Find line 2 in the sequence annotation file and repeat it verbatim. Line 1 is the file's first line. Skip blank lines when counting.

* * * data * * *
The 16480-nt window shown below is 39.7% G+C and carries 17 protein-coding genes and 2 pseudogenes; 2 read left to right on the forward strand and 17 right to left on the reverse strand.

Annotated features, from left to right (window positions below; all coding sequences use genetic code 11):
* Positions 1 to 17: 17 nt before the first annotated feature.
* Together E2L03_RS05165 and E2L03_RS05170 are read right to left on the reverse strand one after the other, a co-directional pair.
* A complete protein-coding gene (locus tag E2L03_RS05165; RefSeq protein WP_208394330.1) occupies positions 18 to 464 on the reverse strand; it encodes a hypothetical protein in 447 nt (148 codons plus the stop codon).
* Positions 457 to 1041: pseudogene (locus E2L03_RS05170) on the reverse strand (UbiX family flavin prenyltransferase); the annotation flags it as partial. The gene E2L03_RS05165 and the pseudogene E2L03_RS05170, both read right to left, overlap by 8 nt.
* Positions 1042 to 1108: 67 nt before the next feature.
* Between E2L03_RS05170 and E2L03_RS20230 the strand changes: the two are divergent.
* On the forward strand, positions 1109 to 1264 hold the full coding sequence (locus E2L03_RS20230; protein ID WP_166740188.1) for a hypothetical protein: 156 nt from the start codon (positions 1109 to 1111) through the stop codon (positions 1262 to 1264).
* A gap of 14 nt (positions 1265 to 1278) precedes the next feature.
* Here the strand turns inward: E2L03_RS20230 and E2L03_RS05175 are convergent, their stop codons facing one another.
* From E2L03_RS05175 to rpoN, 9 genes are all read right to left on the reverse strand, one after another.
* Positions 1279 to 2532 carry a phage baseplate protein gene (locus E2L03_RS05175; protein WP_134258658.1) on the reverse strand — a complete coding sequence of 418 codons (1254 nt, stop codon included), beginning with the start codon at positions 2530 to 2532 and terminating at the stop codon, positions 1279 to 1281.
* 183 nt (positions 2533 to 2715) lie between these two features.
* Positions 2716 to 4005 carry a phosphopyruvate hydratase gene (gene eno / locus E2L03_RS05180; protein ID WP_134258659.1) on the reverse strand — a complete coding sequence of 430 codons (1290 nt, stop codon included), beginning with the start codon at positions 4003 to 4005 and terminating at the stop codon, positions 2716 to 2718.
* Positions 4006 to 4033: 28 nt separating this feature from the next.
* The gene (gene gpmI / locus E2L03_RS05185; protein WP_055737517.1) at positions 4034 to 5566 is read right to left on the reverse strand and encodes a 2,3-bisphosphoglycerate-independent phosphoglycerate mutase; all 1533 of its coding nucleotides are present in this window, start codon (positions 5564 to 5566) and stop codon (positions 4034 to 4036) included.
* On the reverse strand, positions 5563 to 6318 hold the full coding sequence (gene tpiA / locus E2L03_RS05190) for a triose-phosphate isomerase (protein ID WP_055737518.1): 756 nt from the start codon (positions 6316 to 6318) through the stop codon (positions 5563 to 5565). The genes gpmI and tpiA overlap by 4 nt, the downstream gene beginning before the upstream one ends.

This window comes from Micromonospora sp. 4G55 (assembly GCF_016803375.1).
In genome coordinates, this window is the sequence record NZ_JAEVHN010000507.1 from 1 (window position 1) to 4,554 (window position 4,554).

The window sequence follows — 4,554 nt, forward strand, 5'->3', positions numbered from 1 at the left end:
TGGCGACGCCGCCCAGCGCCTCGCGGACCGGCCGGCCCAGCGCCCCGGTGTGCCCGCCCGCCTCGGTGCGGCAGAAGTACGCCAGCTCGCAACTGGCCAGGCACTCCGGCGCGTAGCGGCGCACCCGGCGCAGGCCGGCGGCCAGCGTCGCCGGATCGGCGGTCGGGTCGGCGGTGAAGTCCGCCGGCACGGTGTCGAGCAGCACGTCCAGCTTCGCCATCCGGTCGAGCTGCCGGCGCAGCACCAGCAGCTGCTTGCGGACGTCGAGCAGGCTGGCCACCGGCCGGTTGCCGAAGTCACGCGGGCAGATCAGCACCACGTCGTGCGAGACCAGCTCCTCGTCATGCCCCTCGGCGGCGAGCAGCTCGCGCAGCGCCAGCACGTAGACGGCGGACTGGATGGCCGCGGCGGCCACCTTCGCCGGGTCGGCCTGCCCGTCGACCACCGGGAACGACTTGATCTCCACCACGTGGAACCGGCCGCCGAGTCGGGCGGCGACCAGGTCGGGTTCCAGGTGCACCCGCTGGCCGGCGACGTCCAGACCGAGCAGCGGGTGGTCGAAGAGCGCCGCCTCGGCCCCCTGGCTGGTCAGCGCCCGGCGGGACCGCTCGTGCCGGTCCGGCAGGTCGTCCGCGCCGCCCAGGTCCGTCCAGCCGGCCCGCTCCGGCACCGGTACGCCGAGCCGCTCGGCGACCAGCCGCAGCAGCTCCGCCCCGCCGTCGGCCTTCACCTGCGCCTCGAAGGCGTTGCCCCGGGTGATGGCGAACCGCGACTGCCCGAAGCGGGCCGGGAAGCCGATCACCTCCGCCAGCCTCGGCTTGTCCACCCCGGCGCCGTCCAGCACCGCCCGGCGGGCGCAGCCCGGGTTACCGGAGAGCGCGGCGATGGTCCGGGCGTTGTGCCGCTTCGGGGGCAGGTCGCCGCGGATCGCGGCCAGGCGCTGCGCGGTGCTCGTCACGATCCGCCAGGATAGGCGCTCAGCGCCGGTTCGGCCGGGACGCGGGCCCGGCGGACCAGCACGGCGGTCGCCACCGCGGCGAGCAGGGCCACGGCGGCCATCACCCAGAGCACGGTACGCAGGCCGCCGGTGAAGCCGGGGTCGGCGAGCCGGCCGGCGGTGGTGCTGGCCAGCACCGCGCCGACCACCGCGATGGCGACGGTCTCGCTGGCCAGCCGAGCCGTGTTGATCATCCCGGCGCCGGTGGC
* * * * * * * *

Annotated features, from left to right (window positions below; all coding sequences use genetic code 11):